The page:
(7) SIERRA OBIT. Actor Gregory Sierra (1937-2021) died January 4. Best known for non-genre TV roles in Barney Miller and Sanford and Son, his genre credits included TV’s The Flying Nun, Mission: Impossible, Greatest American Hero, The X-Files, and the film Beneath the Planet of the Apes, and Honey I Blew Up The Kid. He also appeared in The Wonderful Ice Cream Suit scripted by Ray Bradbury.

(8) TODAY’S BIRTHDAYS.

[Compiled by Cat Eldridge and John Hertz.]

  • Born January 23, 1729 – Clara Reeve.  Reading Latin and Greek “at an age when few … of either sex can read their names” (W. Scott, Lives of the Eminent Novelists and Dramatists p. 545, 1870).  Two dozen books, including Plans of Education about women; The Progress of Romance a history of prose; The Old English Baron for us, an early Gothic novel influencing Mary Shelley.  Managed her own career rather than rely on male relations to do it for her.  (Died 1807) [JH]
  • Born January 23, 1923 Walter M. Miller Jr. He’s best remembered for A Canticle for Leibowitz, the only novel he published in his lifetime. Terry Bisson would finish off the completed draft that he left of Saint Leibowitz and the Wild Horse Woman, a sequel of sorts to the first novel. He did a fair amount of short fiction as well. He’s poorly represented both from the usual suspects and in the dead tree sense as well beyond A Canticle for Leibowitz. (Died 1996.) (CE)
  • Born January 23, 1935 – Tom Reamy.  First-rate fanzines TrumpetNickelodeon.  MidAmericon Program Book (34th Worldcon).  Co-founded first SF club in Texas; with the Benfords, brought first SF con to Texas, Southwestercon VI.  One novel, a score of shorter stories; I have somewhere his collection San Diego Lightfoot Sue (title novelette won a Nebula), just thinking of which still gives me the chills.  Campbell Award (as it then was).  Reviews in Delap’s.  Interviewed by Pat Cadigan and Arnie Fenner in Shayol 1.  Novella sold to Last Dangerous Visions.  Here is his cover for Trumpet 1.  (Died 1977) [JH]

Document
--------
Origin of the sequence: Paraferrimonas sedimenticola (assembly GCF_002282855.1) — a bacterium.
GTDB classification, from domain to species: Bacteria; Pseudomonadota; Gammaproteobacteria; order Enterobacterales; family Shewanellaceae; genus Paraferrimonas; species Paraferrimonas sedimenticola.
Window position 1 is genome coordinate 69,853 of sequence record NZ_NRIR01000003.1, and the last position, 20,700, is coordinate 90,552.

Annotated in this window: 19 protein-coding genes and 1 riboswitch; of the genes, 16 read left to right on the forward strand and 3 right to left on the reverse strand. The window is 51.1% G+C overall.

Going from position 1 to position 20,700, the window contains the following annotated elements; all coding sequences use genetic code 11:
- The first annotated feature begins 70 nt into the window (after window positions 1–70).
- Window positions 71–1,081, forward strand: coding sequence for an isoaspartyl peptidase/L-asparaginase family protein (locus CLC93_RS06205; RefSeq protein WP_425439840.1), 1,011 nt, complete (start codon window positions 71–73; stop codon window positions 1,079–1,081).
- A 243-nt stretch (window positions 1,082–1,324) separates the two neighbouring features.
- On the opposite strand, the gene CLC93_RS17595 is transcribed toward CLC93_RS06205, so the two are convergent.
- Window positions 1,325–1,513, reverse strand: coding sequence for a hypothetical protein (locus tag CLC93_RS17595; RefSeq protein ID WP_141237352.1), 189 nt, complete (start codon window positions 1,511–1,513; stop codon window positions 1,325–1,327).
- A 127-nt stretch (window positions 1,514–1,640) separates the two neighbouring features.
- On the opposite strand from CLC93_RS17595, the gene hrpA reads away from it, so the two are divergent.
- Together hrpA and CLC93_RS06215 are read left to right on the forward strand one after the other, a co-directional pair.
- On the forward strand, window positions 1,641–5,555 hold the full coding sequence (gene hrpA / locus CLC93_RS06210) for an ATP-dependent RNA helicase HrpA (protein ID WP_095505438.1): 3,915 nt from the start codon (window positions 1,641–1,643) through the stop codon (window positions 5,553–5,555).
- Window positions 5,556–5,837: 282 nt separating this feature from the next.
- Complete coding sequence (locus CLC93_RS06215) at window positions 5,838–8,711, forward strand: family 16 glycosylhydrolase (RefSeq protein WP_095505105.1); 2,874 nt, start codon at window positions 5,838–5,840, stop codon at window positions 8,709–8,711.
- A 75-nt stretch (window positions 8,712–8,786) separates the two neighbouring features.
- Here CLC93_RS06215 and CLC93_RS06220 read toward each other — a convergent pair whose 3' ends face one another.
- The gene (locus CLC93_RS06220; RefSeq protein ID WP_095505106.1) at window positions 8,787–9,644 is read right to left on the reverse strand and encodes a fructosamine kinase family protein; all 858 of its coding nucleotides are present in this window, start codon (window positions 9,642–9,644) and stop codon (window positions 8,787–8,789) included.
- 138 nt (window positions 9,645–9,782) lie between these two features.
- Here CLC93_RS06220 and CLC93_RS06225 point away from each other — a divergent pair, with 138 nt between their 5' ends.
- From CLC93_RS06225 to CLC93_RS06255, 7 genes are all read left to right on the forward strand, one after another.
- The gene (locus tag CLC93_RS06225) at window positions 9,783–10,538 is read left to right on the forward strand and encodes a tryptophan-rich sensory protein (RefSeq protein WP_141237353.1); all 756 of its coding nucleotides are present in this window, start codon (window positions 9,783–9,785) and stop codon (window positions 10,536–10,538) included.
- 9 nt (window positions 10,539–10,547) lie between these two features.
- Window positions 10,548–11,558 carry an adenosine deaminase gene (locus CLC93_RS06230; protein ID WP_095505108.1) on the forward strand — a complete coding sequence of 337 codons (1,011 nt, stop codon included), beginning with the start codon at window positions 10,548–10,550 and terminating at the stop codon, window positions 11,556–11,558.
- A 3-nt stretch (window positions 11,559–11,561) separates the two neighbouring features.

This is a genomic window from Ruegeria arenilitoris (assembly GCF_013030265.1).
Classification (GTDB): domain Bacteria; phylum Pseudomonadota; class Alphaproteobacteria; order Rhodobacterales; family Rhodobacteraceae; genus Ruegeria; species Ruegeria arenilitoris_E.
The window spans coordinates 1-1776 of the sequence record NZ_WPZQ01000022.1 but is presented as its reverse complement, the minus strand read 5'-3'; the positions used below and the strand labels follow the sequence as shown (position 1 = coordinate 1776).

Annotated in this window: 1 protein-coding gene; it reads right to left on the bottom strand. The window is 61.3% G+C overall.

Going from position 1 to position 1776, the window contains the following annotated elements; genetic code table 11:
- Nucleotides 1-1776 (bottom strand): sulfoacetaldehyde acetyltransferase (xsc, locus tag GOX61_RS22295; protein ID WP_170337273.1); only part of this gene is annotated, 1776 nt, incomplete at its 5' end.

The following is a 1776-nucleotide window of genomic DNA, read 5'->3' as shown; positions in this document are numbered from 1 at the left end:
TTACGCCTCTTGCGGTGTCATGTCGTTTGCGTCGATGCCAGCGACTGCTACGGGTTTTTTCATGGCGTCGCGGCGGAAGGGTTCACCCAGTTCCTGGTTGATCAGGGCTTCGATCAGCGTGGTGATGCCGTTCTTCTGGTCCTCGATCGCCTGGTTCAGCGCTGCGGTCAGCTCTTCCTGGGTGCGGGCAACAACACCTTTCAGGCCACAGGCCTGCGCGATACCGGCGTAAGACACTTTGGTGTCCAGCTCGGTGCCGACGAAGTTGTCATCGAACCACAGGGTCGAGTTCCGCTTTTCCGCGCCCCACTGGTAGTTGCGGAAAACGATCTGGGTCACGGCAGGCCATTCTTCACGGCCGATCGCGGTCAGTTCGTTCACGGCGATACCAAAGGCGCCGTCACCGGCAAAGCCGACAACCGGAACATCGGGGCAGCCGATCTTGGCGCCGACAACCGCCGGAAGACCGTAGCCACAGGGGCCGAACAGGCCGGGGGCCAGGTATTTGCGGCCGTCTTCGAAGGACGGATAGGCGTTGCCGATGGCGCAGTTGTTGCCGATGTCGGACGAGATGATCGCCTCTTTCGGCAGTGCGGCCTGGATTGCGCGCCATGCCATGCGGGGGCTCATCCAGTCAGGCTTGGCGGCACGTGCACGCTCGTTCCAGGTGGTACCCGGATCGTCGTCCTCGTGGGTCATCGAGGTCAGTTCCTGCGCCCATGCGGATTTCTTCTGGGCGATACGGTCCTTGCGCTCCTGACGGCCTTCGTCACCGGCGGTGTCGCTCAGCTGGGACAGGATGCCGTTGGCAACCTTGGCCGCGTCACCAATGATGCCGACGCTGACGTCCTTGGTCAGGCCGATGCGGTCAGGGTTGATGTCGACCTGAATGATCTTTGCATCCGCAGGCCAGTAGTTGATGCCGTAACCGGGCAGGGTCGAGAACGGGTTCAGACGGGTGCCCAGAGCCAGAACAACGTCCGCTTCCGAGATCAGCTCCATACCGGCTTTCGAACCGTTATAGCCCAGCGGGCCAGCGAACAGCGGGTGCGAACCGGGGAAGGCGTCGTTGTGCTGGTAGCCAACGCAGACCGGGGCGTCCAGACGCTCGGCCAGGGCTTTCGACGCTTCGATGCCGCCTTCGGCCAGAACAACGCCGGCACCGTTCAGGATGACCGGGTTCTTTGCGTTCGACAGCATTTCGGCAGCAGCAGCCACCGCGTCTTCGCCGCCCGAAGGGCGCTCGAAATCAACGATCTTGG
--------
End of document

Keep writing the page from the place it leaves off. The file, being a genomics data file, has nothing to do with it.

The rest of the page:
• Born January 23, 1939 – Greg & Tim Hildebrandt (Greg, age 82; Tim, died 2006).  Did much together, like this and this and this.  Here is their cover for City of a Thousand Suns.  Here is Greg’s Peter Pan.  Here is The Fantasy Art Techniques of TH.  One novel, five dozen covers, six dozen interiors together; forty covers, a hundred thirty interiors by Greg; ninety covers, two hundred sixty interiors by Tim.  Greg, Lifetime-Achievement Chesley; Tim, Best-Artist World Fantasy Award; both, Society of Illustrators’ Gold Medal.  [JH]
  • Born January 23, 1943 Gil Gerard, 78. Captain William “Buck” Rogers in Buck Rogers in the 25th Century which I fondly remember as a really a truly great SF series even if it really wasn’t that great. He also shows up in the very short lived E.A.R.T.H. Force as Dr. John Harding, and he’s General Morgenstern in Reptisaurus, a movie title that proves someone had a serious lack of imagination regarding titles that day. In Bone Eater, a monster film that Bruce Boxleitner also shows up in as Sheriff Steve Evans, he plays Big Jim Burns, the Big Bad. Lastly I’d like to note that he got to play Admiral Sheehan in the “Kitumba” episode of fan-created Star Trek: New Voyages. (CE)
  • Born January 23, 1944 Rutger Hauer. Roy Batty In Blade Runner, of course, but did you know he was Lothos In Buffy the Vampire Slayer? That I’d forgotten. He’s also William Earle in Batman Begins, Count Dracula himself in Dracula III: Legacy, Captain Etienne Navarre in Ladyhawke, the very evil John Ryder in The Hitcher, Abraham Van Helsing in Dracula 3D, King Zakour in, and no I didn’t know they’d done this film, The Scorpion King 4: Quest for Power and finally let’s note his involvement in Valerian and the City of a Thousand Planets as President of the World State Federation. (Died 2019.) (CE) 
  • Born January 23, 1964 Mariska Hargitay, 57. Did you know she’s the daughter of Jayne Mansfield? I certainly didn’t. Her first film appearance was as Donna in Ghoulies which is a seriously fun film. Later genre creds are limited but include playing Marsha Wildmon in the Freddy’s Nightmares – A Nightmare on Elm Street: The Series. She also plays Myra Okubo in the Lake Placid film and voices Tenar in Tales from Earthsea. (CE)